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Start Date

16-8-2018 12:00 AM

Description

Using the web carries risks for people’s privacy. In order to enable people to protect themselves, they need to know about the potential threats associated with surfing the web. Based on the theory of constructivism, we argue that people better assimilate knowledge regarding privacy risks on the web when they actively experience these risks, rather than passively learn about them. More specifically, we hypothesize that methods requiring high learner engagement are more effective at conveying web privacy risks than those that require low learner engagement. In order to empirically evaluate our hypothesis, we plan to conduct an experiment. More specifically, we seek to compare the privacy risk levels of three groups: a control group, a group that simply reads about the potential negative outcomes of being tracked, and a group that experiences their individual surfing behavior being tracked.

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Aug 16th, 12:00 AM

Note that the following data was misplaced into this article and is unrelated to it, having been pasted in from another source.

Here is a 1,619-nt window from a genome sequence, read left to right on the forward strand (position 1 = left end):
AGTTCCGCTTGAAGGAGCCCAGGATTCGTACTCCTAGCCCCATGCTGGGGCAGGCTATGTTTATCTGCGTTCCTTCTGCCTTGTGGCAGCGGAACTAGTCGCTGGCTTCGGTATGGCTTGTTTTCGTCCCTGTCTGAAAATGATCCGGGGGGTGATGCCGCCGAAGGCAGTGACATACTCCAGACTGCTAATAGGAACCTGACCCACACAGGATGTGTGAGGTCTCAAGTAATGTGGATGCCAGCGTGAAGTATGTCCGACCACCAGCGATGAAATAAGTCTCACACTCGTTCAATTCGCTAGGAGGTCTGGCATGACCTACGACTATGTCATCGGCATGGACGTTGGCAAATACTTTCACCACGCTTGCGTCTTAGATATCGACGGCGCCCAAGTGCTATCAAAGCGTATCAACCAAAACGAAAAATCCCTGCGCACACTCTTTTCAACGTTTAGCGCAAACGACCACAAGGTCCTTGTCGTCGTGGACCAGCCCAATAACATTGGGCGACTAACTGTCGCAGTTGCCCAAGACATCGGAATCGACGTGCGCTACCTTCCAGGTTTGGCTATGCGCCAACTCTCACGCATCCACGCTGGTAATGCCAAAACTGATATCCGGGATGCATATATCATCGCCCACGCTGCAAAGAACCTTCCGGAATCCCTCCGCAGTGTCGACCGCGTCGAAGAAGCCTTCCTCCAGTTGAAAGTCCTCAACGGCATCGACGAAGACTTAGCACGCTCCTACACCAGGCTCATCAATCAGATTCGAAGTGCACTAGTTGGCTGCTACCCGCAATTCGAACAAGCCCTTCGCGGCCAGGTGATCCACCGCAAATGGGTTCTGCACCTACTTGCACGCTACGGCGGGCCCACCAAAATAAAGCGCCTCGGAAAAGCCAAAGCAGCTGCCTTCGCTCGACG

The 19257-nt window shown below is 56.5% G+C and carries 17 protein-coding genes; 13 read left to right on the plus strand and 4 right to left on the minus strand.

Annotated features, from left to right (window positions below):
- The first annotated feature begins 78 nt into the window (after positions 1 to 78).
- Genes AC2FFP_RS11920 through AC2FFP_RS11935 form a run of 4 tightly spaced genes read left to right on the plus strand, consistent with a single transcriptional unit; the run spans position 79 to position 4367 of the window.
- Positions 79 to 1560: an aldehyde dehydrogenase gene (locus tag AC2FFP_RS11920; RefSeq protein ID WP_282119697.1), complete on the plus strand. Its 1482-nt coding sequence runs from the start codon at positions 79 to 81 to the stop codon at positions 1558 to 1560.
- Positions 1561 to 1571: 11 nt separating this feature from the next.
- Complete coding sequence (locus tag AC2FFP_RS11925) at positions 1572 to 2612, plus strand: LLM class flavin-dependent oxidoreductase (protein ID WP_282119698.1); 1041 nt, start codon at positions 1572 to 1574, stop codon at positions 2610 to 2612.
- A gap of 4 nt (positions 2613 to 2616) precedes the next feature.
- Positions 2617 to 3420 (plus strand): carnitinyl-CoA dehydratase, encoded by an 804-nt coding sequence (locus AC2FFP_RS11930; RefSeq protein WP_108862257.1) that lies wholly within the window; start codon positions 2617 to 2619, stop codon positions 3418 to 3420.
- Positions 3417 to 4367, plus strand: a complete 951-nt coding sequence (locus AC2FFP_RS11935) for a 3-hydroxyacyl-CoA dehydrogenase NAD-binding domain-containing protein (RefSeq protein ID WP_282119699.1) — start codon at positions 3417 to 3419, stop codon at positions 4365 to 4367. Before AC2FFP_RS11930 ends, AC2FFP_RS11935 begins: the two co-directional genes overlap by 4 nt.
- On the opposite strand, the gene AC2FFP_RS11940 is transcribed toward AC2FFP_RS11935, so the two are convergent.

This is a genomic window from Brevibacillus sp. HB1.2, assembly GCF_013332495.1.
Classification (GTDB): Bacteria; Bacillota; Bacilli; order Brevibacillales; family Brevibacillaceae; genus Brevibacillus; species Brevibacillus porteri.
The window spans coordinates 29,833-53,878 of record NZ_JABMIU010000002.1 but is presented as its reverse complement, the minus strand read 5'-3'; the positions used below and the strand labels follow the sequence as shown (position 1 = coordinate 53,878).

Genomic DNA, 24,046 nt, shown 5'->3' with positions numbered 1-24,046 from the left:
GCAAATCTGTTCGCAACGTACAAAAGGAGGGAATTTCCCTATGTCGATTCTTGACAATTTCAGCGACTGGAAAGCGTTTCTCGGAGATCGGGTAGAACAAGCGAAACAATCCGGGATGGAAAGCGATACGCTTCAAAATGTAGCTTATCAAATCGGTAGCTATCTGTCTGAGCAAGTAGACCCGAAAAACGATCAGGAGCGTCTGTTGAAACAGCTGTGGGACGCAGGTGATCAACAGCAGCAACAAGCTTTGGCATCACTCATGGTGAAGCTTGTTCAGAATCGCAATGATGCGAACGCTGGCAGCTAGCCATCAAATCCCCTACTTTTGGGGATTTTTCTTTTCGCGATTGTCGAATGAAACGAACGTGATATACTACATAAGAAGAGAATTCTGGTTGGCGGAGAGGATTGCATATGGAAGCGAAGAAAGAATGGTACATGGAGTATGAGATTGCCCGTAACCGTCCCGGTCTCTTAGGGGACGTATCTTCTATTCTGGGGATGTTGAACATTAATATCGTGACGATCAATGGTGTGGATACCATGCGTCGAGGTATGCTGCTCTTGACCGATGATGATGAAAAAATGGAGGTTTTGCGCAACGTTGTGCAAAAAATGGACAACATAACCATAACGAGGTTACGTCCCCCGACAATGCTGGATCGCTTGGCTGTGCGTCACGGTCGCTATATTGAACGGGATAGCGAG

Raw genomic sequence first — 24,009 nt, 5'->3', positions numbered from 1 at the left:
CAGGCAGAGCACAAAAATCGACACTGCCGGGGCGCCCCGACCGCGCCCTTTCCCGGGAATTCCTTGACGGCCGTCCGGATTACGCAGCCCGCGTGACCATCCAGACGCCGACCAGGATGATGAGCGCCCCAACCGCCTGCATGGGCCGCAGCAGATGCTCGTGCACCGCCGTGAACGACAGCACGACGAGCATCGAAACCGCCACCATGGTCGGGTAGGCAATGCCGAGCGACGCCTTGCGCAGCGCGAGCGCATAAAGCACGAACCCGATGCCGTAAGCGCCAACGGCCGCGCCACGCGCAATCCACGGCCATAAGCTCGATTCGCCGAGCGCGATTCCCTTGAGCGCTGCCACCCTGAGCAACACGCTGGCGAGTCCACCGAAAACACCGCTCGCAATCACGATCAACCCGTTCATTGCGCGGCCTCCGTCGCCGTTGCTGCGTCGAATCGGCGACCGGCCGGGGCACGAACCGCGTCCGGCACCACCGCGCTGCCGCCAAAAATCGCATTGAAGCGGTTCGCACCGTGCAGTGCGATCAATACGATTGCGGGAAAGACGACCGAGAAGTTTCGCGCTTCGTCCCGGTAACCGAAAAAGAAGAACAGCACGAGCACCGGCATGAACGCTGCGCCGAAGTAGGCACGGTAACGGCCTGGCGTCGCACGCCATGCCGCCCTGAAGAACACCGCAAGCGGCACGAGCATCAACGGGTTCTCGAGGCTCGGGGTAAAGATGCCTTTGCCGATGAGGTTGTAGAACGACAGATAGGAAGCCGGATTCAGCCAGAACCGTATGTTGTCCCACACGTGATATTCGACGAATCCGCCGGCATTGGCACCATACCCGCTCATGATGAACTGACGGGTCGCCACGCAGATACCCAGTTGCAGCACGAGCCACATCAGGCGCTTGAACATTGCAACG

Using Experiential Learning to Effectively Inform People About Web Privacy Risks

Using the web carries risks for people’s privacy. In order to enable people to protect themselves, they need to know about the potential threats associated with surfing the web. Based on the theory of constructivism, we argue that people better assimilate knowledge regarding privacy risks on the web when they actively experience these risks, rather than passively learn about them. More specifically, we hypothesize that methods requiring high learner engagement are more effective at conveying web privacy risks than those that require low learner engagement. In order to empirically evaluate our hypothesis, we plan to conduct an experiment. More specifically, we seek to compare the privacy risk levels of three groups: a control group, a group that simply reads about the potential negative outcomes of being tracked, and a group that experiences their individual surfing behavior being tracked.